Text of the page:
Military gear for Texas agencies blurs line between watchman, warfighter

Photo by Highway Patrol Images

Editor's note: Clarification appended.

Under the Department of Defense’s little-known 1033 Program, surplus or obsolete military gear is transferred to various state or local law enforcement agencies nationwide to forestall the need for state or local spending. While responsible stewardship of taxpayer resources is a worthwhile endeavor — would that every federal department were more diligent in this respect — as is the case with many federal programs, there is an element of “mission creep” facilitated by it, and Texas is no exception.

According to a new report published by the Texas Public Policy Foundation, various disbursements made to agencies across the state are of dubious import. Some, on their face, seem comical. An Internal Revenue Service office in El Paso (federal agencies with state-based offices can procure gear as well) received a pair of night-vision optics — an enterprising employee must enjoy tax collection even in the dark. The Bell County Sheriff's Department received a guitar valued at over a thousand dollars, perhaps affording the occasional tongue-in-cheek rendition of Lightnin’ Hopkins’ “Jailhouse Blues.”

Other acquisitions, however, raise eyebrows. One school district with 742 enrolled students received marksman-grade armaments and laser range-finding gear. Ector County’s Office of Environmental Enforcement procured four 5.56-millimeter rifles for every sworn officer. Both the University of Texas at Austin and Texas Southern University received an MRAP, an armored vehicle designed to withstand IED detonations. These disbursements were in addition to the well-provisioned municipality and county agencies with primary jurisdiction over those areas.

In total, over $1.8 billion worth of surplus military gear has been doled out nationally, with $124.9 million worth sent to Texas across 476,130 individual items — second highest in the country, behind Florida. Municipal police agencies have been the largest beneficiaries, followed by county sheriff’s departments. Several K-12 and higher-education police departments, and other agencies with nontraditional law enforcement missions, have also taken advantage of the program.

As the most controversial aspect of the 1033 program is the perception among the public that it contributes to the larger militarization of civilian law enforcement, it’s instructive then to track just how many weapons and combat vehicles have been sent to Texas so far, and who receives them.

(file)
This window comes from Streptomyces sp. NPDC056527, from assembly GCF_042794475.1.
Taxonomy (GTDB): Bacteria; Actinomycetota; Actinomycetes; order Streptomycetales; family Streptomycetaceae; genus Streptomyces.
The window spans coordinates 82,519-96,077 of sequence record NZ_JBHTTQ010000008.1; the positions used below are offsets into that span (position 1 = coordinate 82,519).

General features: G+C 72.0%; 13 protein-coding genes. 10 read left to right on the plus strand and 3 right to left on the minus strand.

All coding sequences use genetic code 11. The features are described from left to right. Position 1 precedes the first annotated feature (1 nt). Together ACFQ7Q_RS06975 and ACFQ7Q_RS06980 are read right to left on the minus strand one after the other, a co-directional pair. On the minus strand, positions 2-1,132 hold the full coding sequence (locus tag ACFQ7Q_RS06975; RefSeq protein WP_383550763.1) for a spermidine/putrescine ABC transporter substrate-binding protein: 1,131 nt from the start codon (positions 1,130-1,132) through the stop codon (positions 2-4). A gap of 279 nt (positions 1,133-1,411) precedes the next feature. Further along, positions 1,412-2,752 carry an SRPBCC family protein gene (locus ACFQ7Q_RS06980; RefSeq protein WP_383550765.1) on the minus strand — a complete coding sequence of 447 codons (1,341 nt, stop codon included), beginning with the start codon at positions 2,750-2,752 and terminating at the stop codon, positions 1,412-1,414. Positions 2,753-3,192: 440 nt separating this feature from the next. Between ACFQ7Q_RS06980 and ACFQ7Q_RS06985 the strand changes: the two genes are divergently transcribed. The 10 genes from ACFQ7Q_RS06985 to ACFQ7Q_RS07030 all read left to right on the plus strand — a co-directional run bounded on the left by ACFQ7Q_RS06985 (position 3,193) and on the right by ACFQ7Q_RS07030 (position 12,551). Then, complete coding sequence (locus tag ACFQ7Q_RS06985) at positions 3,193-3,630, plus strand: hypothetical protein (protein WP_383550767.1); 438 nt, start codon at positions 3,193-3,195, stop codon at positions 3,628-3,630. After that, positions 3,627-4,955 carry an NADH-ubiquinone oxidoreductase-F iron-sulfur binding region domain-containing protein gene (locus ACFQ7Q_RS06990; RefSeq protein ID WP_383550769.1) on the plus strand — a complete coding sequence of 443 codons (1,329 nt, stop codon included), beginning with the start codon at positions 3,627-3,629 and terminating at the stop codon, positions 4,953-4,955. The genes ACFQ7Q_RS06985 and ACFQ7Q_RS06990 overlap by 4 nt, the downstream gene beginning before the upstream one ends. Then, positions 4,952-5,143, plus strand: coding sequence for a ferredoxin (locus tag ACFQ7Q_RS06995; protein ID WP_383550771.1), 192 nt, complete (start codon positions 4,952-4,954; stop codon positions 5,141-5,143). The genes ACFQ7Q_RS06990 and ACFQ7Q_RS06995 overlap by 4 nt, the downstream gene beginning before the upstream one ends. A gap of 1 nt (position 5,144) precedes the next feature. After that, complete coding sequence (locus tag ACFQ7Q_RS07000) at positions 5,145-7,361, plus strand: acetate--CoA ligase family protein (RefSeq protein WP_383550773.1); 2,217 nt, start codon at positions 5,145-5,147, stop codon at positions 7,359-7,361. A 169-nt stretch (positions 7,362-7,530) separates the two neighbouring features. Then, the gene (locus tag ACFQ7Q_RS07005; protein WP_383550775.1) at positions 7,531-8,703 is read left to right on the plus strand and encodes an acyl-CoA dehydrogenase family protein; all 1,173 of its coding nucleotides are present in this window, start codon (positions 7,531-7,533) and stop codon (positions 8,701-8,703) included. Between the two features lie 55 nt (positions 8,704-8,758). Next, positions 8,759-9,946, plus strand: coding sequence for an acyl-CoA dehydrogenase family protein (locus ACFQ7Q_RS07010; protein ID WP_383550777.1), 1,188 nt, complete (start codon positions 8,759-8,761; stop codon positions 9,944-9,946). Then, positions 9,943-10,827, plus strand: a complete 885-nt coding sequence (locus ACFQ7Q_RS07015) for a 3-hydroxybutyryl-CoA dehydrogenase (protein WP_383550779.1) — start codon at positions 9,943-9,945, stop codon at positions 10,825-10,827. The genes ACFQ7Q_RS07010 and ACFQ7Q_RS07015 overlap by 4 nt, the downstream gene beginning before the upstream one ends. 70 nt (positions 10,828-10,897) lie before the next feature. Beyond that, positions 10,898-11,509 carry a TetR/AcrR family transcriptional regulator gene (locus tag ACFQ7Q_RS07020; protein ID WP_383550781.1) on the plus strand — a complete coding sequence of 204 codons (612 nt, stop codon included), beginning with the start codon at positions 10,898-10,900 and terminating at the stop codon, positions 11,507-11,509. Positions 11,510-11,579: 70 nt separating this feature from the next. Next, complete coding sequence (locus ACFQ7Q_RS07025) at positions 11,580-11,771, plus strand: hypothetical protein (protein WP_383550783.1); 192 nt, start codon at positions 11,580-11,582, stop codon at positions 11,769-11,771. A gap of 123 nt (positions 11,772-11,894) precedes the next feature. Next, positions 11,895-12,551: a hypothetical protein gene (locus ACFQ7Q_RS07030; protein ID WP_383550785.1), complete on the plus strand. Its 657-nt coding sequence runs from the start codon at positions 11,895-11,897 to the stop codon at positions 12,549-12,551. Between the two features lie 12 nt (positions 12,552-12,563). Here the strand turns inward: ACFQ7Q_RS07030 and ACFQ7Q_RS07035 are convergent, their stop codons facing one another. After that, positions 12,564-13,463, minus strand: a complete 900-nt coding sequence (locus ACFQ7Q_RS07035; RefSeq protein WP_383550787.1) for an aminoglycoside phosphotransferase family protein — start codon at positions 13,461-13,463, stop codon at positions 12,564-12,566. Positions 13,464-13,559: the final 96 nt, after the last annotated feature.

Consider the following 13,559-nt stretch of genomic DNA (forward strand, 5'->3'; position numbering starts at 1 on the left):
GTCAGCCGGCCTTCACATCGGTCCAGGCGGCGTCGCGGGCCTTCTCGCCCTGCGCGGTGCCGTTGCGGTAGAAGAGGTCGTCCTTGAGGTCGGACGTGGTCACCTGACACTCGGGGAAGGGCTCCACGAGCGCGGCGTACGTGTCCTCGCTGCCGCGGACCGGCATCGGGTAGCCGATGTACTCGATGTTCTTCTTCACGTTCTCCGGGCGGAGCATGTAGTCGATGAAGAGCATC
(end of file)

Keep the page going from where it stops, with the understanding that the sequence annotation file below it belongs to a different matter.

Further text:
According to the TPPF report, 75 MRAPs — among other armored vehicles — have been disbursed to various Texas agencies, at a median cost of $733,000. As of March 2016, 2,552 5.56mm rifles and 845 7.62mm rifles have been sent across the state.

Larger, traditional law enforcement agencies possess the training and experience to utilize these platforms and can thereby more adequately justify their use. Concern arises, however, where smaller, more nontraditional agencies, such as school districts or institutions of higher education, receive weaponry and armored vehicles that don’t necessarily comport with their core competencies.

For example, school districts in Texas received over $700,000 in 1033 items; among them were 74 5.56mm rifles, 17 7.62mm rifles and an assortment of night-vision and range-finding devices. Higher-education police agencies were the largest recipients, percentage-wise, of combat vehicles — comprising nearly 75 percent of their total disbursements by value. It’s an additional burden on an already inefficient public education system to ensure that officers in these agencies are adequately trained on these weapons platforms, particularly when other departments already provide complimentary coverage.

Despite these concerns, wholesale elimination of the program in Texas would be too hasty. In addition to its beneficial cost-saving aspect, there are agencies that can offer legitimate justifications for the equipment they receive. However, certain reforms would be prudent.

First, Texas and other states should establish their own transparency standards. Navigating the current system maintained by the federal government is cumbersome, so requiring state and local agencies to remit 1033 information not only to the state program coordinator, but to a more accessible central authority — such the Texas Commission on Law Enforcement — would simplify oversight. Second, limit disbursements to non-traditional agencies. While certain equipment may serve a valuable purpose, most of it isn’t needed to fulfill basic mission competencies. And third, the governor, attorney general, or TCOLE should be empowered to veto disbursements. Certain items have maintenance costs that are substantial. Taxpayers ought to be protected from funding hardware maintenance that is not within the general mission parameters of these agencies.

Anyone should agree that preserving public safety is a core function of government, but government must also be accountable to constituents. The 1033 program is no different. Taking up these reforms would strike an appropriate balance between maintaining law and order, and ensuring that surplus military gear goes to the right place, for the right reasons.

Clarification: This column was amended to explicitly state that 1033 information is currently remitted to a state coordinator.

Disclosure: The Texas Public Policy Foundation is a corporate sponsor of The Texas Tribune. A complete list of Tribune donors and sponsors can be viewed here.

Michael Haugen

Staff writer, Texas Public Policy Foundation

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